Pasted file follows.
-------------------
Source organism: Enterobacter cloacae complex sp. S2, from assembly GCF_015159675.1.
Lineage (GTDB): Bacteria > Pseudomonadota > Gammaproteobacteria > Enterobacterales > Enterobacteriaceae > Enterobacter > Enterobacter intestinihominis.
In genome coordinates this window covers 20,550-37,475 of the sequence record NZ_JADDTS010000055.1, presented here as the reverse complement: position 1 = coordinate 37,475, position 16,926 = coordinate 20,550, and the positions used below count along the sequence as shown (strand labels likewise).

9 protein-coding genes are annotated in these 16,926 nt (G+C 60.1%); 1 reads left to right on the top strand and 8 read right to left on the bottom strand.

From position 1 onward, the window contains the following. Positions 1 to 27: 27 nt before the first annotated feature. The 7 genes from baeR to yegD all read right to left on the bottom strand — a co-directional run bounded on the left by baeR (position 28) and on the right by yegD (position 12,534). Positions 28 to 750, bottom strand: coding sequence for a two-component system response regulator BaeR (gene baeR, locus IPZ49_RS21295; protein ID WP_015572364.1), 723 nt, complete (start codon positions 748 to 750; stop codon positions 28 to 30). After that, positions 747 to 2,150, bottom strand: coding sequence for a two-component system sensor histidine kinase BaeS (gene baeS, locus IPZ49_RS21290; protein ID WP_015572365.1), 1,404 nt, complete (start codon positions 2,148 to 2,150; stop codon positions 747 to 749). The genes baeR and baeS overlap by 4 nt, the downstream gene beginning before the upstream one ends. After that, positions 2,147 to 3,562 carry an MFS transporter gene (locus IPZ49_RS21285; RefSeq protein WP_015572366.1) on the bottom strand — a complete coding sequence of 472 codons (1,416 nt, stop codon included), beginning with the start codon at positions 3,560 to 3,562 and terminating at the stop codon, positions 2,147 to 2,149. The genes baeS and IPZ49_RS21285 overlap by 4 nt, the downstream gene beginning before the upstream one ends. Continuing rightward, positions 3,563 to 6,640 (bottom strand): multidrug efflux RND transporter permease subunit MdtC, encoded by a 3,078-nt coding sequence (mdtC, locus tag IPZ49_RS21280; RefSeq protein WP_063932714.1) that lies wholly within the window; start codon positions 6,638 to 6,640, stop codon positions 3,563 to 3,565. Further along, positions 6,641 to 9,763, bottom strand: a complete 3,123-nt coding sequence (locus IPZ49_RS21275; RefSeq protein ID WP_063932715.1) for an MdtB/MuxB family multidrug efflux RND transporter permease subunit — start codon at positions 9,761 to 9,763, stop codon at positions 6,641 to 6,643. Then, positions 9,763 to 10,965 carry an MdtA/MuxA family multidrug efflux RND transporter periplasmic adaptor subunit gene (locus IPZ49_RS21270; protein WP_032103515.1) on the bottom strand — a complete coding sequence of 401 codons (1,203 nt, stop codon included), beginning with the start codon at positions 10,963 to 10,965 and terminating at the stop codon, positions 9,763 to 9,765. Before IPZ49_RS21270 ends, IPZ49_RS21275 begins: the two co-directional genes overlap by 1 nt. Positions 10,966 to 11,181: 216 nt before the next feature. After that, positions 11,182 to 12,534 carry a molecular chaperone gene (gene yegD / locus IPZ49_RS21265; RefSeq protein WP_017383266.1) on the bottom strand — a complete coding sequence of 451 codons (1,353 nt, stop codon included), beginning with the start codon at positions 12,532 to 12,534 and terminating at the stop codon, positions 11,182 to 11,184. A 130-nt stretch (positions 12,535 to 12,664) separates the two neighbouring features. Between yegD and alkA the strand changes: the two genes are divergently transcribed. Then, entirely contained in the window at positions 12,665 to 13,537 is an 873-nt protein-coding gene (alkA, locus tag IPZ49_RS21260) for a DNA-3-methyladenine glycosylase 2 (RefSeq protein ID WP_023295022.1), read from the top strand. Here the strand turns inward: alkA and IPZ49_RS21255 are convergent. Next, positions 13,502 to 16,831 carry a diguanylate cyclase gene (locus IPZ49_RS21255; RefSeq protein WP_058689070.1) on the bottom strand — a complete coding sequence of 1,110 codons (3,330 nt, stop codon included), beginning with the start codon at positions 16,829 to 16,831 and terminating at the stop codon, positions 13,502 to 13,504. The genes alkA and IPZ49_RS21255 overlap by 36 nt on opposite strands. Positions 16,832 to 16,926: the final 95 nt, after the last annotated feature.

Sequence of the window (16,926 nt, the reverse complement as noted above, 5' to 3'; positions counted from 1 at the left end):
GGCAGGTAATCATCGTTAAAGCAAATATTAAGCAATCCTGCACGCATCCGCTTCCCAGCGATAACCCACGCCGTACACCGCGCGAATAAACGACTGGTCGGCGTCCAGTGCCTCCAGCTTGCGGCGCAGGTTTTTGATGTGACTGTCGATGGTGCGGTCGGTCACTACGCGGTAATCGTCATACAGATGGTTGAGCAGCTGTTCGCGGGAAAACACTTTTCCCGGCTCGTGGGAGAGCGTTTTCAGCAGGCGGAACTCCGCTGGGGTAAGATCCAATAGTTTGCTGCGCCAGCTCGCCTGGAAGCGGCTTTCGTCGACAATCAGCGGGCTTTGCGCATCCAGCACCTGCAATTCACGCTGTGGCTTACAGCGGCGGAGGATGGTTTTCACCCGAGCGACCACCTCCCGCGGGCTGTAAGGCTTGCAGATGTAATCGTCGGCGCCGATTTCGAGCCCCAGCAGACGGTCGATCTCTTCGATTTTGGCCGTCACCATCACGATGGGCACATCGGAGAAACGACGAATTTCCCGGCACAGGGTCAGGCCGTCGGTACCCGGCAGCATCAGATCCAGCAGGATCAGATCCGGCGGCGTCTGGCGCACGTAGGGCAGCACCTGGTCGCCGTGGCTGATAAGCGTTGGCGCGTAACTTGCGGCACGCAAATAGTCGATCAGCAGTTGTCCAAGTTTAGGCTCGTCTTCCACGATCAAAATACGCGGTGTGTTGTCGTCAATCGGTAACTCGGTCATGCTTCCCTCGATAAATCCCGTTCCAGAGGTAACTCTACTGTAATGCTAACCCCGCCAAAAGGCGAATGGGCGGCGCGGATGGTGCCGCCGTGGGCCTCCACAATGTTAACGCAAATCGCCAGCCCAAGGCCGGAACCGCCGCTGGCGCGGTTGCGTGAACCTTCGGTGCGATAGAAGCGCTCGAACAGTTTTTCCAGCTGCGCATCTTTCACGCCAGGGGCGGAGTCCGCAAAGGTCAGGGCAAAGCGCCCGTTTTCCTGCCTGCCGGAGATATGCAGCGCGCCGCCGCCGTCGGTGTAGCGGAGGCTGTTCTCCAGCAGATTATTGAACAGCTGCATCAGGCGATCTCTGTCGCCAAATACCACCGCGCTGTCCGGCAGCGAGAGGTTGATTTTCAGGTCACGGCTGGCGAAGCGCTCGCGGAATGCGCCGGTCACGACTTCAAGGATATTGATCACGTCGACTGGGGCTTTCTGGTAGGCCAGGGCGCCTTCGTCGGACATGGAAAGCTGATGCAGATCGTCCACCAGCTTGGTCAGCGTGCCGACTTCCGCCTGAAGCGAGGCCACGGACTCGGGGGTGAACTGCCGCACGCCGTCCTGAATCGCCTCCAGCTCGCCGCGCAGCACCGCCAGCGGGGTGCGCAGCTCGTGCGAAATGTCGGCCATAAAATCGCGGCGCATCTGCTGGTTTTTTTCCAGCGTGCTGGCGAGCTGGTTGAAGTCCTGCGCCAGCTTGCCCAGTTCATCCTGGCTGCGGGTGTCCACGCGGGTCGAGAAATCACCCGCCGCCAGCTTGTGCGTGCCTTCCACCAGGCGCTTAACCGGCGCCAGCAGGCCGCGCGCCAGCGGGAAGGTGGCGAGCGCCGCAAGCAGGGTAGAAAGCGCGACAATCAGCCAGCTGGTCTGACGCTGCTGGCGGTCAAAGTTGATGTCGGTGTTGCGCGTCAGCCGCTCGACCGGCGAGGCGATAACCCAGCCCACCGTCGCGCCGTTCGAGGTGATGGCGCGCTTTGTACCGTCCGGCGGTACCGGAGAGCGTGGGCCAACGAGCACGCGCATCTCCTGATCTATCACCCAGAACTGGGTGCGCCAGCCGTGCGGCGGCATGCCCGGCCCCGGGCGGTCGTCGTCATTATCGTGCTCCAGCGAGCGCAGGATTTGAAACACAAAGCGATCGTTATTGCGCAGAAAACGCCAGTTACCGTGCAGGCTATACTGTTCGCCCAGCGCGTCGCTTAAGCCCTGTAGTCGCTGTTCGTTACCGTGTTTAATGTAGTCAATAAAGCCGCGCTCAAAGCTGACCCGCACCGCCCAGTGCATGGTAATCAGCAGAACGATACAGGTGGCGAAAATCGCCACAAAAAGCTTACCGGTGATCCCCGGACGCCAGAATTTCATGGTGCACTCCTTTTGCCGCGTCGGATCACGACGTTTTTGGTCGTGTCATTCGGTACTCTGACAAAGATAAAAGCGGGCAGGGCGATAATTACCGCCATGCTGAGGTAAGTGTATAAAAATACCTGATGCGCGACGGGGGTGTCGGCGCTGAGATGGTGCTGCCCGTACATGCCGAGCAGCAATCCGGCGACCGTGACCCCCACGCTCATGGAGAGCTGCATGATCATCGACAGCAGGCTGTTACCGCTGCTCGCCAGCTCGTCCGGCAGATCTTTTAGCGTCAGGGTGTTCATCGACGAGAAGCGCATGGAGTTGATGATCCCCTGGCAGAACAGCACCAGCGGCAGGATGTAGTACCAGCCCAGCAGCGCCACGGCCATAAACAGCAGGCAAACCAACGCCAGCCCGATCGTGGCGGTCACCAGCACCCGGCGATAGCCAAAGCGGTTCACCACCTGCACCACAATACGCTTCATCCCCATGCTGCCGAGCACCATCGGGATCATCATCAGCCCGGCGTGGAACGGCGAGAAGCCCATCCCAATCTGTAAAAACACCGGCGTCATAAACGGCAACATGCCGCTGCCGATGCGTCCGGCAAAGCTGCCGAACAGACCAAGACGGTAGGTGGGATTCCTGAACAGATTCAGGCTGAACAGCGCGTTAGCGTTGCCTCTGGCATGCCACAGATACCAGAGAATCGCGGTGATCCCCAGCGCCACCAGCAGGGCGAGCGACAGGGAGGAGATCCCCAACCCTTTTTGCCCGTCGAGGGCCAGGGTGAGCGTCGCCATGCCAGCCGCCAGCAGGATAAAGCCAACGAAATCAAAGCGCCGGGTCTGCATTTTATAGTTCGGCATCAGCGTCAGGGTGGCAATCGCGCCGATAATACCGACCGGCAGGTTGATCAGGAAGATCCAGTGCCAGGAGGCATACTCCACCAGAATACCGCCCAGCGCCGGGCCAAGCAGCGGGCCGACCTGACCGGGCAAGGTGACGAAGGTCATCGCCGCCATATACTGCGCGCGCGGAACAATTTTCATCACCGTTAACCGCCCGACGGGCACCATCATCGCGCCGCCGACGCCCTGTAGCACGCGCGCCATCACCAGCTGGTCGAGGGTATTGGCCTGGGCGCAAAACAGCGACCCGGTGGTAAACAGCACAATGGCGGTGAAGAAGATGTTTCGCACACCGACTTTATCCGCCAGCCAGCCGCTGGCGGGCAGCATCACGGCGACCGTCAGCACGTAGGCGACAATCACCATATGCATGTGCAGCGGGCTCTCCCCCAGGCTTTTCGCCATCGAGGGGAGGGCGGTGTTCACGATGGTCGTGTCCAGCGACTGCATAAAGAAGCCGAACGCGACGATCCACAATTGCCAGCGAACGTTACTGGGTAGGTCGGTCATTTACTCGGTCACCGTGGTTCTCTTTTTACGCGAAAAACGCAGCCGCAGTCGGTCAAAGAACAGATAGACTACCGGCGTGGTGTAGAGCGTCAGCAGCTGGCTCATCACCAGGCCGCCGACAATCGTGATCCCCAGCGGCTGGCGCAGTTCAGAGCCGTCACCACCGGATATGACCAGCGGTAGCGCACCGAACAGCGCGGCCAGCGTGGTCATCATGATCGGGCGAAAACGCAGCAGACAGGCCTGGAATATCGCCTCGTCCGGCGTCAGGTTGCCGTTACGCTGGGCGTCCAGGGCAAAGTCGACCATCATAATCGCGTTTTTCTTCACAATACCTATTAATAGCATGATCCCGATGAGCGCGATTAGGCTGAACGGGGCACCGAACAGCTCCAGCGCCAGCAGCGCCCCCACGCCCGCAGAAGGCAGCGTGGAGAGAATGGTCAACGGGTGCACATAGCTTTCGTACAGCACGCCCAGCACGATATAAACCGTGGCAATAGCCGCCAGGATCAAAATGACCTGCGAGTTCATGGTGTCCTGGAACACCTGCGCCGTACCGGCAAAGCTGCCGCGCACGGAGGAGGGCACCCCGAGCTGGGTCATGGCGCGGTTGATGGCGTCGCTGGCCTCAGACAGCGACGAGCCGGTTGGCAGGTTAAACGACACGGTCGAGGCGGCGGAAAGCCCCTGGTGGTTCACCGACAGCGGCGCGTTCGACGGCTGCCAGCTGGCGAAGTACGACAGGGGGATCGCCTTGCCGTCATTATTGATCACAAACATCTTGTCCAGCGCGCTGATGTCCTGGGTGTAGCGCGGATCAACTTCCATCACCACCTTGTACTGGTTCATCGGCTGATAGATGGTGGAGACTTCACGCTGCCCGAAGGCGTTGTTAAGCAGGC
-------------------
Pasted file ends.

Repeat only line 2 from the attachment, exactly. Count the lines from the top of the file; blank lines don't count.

Lineage (GTDB): Bacteria > Pseudomonadota > Gammaproteobacteria > Enterobacterales > Enterobacteriaceae > Enterobacter > Enterobacter intestinihominis.